It has been a hot summer here in Seattle. I sit through hour two of a training video, looking out the back window wondering how it would be like in the cool mountain breeze. The mountains are calling and I must stay. I am in school now and won’t be able to play. This is my life until March of 2020, when I plan to finish this program. A Masters in Couples and Family Therapy. Shortly thereafter I will experience the growing pains of finding enough clients to make this a career.
I didn’t really know how I felt about therapy before I started this program. My wife and I had been in couples counseling on and off for 10 years. I believed in that.
Therapy is a fascinating journey. There is nothing in modern life like it. Telling a stranger your problems. It is more acceptable in Seattle than most places but still a weird concept to grasp. We know therapy exists but when we ask if we should partake, we get squirrely. Therapy is for other people right? Those with “severe mental issues” or if you’re going through a divorce. But not for me. This feeling is strong in society. With men in particular.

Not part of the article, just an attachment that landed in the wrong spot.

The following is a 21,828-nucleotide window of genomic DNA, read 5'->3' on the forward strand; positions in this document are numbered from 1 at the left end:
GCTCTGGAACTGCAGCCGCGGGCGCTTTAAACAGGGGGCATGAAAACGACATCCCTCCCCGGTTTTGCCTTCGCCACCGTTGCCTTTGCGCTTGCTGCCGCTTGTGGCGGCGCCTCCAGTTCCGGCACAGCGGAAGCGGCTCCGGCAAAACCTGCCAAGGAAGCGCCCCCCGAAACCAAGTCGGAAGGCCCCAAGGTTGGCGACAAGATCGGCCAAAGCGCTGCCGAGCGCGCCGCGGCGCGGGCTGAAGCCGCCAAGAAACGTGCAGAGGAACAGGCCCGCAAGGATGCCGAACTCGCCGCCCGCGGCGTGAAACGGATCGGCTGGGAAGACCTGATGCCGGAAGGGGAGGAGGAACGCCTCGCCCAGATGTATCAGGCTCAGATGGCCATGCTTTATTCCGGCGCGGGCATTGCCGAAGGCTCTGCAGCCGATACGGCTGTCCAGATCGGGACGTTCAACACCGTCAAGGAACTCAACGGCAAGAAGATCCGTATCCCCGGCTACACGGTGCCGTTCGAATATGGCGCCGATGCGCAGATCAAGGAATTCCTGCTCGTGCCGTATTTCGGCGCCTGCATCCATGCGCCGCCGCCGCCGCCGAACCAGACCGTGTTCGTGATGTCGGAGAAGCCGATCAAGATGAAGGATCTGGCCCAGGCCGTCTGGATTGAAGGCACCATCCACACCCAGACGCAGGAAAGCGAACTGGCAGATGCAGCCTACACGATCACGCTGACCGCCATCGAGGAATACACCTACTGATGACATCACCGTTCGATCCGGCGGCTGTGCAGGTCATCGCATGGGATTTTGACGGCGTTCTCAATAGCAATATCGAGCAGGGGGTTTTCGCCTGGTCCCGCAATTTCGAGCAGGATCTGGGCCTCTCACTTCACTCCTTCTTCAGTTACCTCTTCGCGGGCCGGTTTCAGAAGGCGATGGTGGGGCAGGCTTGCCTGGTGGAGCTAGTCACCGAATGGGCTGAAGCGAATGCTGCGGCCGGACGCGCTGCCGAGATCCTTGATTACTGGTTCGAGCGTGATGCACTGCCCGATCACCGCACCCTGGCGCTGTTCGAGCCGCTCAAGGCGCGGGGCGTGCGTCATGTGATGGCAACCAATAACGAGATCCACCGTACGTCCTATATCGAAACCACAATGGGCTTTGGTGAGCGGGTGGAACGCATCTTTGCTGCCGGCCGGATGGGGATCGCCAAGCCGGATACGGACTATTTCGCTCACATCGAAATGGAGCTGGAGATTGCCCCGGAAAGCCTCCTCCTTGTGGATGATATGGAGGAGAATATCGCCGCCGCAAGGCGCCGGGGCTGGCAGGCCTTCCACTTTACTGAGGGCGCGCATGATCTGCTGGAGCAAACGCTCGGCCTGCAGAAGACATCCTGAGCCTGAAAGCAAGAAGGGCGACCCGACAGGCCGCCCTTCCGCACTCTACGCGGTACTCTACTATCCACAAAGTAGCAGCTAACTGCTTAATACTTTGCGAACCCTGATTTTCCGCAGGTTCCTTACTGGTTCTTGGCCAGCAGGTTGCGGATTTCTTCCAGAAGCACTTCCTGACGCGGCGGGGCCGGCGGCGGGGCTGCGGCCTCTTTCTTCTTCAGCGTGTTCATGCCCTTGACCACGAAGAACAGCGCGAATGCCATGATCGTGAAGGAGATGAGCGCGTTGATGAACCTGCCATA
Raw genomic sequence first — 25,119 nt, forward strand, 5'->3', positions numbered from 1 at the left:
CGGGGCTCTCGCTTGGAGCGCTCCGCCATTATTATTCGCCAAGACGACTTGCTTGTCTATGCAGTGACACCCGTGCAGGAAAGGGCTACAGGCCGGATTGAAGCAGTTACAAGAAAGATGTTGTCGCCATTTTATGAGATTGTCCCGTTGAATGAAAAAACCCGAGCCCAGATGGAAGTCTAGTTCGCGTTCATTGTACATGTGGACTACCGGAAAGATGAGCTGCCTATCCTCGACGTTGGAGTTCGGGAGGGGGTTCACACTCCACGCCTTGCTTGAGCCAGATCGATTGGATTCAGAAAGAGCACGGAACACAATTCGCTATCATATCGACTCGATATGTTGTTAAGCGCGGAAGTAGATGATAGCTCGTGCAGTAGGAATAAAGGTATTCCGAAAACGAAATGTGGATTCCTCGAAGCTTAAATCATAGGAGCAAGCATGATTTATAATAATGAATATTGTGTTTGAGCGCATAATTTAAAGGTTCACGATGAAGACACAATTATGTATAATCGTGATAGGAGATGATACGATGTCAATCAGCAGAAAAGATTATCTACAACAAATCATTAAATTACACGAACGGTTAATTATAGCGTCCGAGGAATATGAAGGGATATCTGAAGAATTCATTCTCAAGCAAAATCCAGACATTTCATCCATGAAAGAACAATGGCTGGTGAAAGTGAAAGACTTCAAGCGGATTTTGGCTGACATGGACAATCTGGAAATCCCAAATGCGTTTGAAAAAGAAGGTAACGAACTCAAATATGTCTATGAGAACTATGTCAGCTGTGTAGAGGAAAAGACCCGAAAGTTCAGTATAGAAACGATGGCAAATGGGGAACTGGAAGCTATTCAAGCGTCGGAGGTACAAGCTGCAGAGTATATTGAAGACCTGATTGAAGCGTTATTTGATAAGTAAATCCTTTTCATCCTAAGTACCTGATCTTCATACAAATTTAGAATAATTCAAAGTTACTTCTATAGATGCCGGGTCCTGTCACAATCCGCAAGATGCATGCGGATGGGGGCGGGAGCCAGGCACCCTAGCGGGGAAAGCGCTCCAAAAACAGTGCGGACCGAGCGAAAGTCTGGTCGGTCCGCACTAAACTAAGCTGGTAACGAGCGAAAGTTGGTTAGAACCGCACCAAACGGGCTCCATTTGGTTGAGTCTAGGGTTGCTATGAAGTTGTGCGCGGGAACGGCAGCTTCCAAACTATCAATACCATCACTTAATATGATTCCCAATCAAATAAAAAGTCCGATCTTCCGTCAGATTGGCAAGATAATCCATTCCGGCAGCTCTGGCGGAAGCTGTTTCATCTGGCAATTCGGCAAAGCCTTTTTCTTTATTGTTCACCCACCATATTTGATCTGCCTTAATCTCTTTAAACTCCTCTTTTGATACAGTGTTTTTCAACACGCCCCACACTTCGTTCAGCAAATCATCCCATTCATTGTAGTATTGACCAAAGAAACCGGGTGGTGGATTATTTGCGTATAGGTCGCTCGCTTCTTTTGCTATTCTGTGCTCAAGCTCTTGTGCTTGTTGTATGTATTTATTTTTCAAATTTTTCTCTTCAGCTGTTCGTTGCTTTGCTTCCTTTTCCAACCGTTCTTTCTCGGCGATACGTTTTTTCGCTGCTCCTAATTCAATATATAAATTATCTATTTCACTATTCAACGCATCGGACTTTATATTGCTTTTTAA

As a man, I have never been so alone than in school to become a therapist. In most classes, I am the only man. I feel it acutely when my female classmates talk about all of the men who inspired them to become therapists. Those violent, abusive men. It is in these stories that I feel myself becoming an avatar. A representative for all men. Not Chris, but them.
I am in a room surrounded by women who distrust men and for good reason. I have heard the stories, over and over. We all want to be therapists for a reason. Our collective trauma drives us to want to help others with theirs. I am myself a victim of abuse and violence from men in positions of power. Dad.
In this environ, I am very aware of the power of my malehood. Of what we’ve done, as the male species. At times I feel tentative. In class discussions I self-censor or ask myself,”am I speaking too much? Am I asserting my male privilege, in this moment?”
There is a sense that I am an intruder. The single male witness as my female classmates share their painful stories with the group. Two opposing feelings come over me. I feel part of the group yet feel that I am on the outside of it.
Then just like a therapist, I ask myself what is going on with that? Tell me more Chris.